Mongoose 101

11th Dec 2019

Mongoose is a library that makes MongoDB easier to use. It does two things:

  1. It gives structure to MongoDB Collections
  2. It gives you helpful methods to use

In this article, you’ll learn how to use Mongoose on a basic level.

Prerequisites

I assume you have done the following:

  1. You have installed MongoDB on your computer
  2. You know how to set up a local MongoDB connection
  3. You know how to see the data you have in your database
  4. You know what are “collections” in MongoDB

If you don’t know any of these, please read “How to set up a local MongoDB connection” before you continue.

I also assume you know how to use MongoDB to create a simple CRUD app. If you don’t know how to do this, please read “How to build a CRUD app with Node, Express, and MongoDB” before you continue.

Connecting to a database

First, you need to download Mongoose.

npm install mongoose --save

You can connect to a database with the connect method. Let’s say we want to connect to a database called street-fighters. Here’s the code you need:

const mongoose = require('mongoose')
const url = 'mongodb://127.0.0.1:27017/street-fighters'

mongoose.connect(url, { useNewUrlParser: true })

We want to know whether our connection has succeeded or failed. This helps us with debugging.

To check whether the connection has succeeded, we can use the open event. To check whether the connection failed, we use the error event.

const db = mongoose.connection
db.once('open', _ => {
  console.log('Database connected:', url)
})

db.on('error', err => {
  console.error('connection error:', err)
})

Try connecting to the database. You should see a log like this:

Connected to a database.

Creating a Model

In Mongoose, you need to use models to create, read, update, or delete items from a MongoDB collection.

To create a Model, you need to create a Schema. A Schema lets you** define the structure of an entry** in the collection. This entry is also called a document.

Here’s how you create a schema:

const mongoose = require('mongoose')
const Schema = mongoose.Schema

const schema = new Schema({
  // ...
})

You can use 10 different kinds of values in a Schema. Most of the time, you’ll use these six:

  • String
  • Number
  • Boolean
  • Array
  • Date
  • ObjectId

Let’s put this into practice.

Say we want to create characters for our Street Fighter database.

In Mongoose, it’s a normal practice to put each model in its own file. So we will create a Character.js file first. This Character.js file will be placed in the models folder.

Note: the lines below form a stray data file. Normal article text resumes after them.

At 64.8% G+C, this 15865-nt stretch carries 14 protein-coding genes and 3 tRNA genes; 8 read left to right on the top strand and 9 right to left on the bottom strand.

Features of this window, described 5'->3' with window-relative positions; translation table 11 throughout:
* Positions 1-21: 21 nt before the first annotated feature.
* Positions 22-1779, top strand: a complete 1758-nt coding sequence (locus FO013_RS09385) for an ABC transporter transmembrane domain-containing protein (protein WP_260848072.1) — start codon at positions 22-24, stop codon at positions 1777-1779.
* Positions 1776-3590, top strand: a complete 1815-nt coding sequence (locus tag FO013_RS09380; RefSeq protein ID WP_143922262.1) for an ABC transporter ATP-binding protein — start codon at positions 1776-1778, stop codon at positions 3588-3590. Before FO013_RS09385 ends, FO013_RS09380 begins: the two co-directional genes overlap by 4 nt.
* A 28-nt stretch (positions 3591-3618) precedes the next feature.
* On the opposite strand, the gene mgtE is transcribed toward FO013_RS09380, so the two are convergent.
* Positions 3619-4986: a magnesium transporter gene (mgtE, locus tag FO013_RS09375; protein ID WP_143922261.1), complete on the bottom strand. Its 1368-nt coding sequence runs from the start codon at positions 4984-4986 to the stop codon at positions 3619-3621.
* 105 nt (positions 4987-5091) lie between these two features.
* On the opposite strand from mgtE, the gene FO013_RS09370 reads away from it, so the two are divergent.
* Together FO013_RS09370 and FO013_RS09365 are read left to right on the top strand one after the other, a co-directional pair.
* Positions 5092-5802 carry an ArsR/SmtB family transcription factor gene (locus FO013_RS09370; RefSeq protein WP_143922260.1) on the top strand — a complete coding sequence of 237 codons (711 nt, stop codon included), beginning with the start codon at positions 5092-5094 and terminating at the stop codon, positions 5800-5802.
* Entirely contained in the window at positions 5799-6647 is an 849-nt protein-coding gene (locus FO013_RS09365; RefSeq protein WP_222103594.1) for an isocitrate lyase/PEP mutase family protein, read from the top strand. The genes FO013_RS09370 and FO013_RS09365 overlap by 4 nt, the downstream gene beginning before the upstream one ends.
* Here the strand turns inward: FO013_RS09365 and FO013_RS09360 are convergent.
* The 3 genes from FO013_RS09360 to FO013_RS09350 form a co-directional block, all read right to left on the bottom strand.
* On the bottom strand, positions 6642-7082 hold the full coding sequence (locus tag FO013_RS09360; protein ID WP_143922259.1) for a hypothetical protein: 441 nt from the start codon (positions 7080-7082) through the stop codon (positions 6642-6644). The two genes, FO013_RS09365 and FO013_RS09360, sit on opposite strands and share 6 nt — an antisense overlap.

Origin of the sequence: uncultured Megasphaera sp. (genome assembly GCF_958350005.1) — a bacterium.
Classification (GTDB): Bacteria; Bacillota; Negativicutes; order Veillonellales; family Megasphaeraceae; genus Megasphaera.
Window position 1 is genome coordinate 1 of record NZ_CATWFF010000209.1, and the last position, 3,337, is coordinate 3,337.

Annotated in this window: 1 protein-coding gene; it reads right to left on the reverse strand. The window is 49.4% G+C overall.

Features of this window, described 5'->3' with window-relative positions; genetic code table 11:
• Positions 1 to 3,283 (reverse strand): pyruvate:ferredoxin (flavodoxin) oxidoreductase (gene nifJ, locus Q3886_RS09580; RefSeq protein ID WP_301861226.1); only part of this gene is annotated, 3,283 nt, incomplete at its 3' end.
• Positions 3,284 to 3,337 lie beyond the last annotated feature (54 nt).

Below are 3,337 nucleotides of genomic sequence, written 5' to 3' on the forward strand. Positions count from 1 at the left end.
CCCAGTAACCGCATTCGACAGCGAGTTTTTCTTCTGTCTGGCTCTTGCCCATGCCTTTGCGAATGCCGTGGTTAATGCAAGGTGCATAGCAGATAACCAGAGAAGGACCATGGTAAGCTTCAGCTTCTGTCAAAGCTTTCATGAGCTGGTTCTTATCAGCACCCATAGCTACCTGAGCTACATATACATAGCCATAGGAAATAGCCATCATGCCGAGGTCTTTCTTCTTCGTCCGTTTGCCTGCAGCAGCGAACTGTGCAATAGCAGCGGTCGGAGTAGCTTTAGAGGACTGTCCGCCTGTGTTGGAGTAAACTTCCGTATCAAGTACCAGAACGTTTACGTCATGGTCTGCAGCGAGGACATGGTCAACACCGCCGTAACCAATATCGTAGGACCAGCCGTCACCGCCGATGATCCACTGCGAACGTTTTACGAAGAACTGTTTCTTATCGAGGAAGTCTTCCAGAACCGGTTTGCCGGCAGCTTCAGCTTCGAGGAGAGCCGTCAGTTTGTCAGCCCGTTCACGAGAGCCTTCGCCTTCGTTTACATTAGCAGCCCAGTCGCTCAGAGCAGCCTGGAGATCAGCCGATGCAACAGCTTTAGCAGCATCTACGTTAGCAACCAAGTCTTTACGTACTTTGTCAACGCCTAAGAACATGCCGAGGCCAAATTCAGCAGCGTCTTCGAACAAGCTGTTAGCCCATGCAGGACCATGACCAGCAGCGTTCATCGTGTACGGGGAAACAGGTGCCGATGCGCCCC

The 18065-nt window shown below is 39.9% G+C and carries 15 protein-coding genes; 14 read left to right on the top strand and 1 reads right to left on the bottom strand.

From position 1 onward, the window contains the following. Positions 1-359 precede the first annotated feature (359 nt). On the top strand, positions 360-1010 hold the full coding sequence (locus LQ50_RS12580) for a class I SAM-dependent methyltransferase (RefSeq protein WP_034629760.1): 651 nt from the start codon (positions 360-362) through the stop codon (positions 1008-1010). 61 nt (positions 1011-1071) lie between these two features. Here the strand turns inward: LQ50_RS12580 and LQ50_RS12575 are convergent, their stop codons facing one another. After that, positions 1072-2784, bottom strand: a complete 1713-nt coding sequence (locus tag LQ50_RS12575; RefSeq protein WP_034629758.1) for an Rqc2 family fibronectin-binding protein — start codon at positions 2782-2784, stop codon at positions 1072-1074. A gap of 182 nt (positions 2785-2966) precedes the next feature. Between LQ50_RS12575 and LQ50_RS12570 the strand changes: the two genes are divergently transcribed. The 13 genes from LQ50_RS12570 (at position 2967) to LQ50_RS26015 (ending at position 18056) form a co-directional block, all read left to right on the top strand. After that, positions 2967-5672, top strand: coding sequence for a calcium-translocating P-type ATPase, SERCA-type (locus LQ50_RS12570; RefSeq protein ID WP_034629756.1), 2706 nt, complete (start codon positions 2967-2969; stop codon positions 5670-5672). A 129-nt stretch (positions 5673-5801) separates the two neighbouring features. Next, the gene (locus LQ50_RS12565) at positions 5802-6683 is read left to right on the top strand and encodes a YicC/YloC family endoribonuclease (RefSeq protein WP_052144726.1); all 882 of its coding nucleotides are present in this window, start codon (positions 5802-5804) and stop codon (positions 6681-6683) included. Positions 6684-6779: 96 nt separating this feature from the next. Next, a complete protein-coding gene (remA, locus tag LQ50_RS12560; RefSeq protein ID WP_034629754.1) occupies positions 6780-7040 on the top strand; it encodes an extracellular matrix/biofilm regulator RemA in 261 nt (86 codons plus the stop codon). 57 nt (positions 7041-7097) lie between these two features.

project/
    |- models/
        |- Character.js

In Character.js, we create a characterSchema.

const mongoose = require('mongoose')
const Schema = mongoose.Schema

const characterSchema = new Schema({
  // ...
})

Let’s say we want to save two things into the database:

  1. Name of the character
  2. Name of their ultimate move

Both can be represented with Strings.

const mongoose = require('mongoose')
const Schema = mongoose.Schema

const characterSchema = new Schema({
  name: String,
  ultimate: String
})

Once we’ve created characterSchema, we can use mongoose’s model method to create the model.

module.exports = mongoose.model('Character', characterSchema)

Creating a character

Let’s say you have a file called index.js. This is where we’ll perform Mongoose operations for this tutorial.

project/
    |- index.js
    |- models/
        |- Character.js

First, you need to load the Character model. You can do this with require.

const Character = require('./models/Character')

Let’s say you want to create a character called Ryu. Ryu has an ultimate move called “Shinku Hadoken”.

To create Ryu, you use the new, followed by your model. In this case, it’s new Character.

const ryu = new Character ({
  name: 'Ryu',
  ultimate: 'Shinku Hadoken'
})

new Character creates the character in memory. It has not been saved to the database yet. To save to the database, you can run the save method.

ryu.save(function (error, document) {
  if (error) console.error(error)
  console.log(document)
})

If you run the code above, you should see this in the console.

Ryu saved to the database.

Promises and Async/await

Mongoose supports promises. It lets you write nicer code like this:

// This does the same thing as above
function saveCharacter (character) {
  const c = new Character(character)
  return c.save()
}

saveCharacter({
  name: 'Ryu',
  ultimate: 'Shinku Hadoken'
})
  .then(doc => { console.log(doc) })
  .catch(error => { console.error(error) })

You can also use the await keyword if you have an asynchronous function.

If the Promise or Async/Await code looks foreign to you, I recommend reading “JavaScript async and await” before continuing with this tutorial.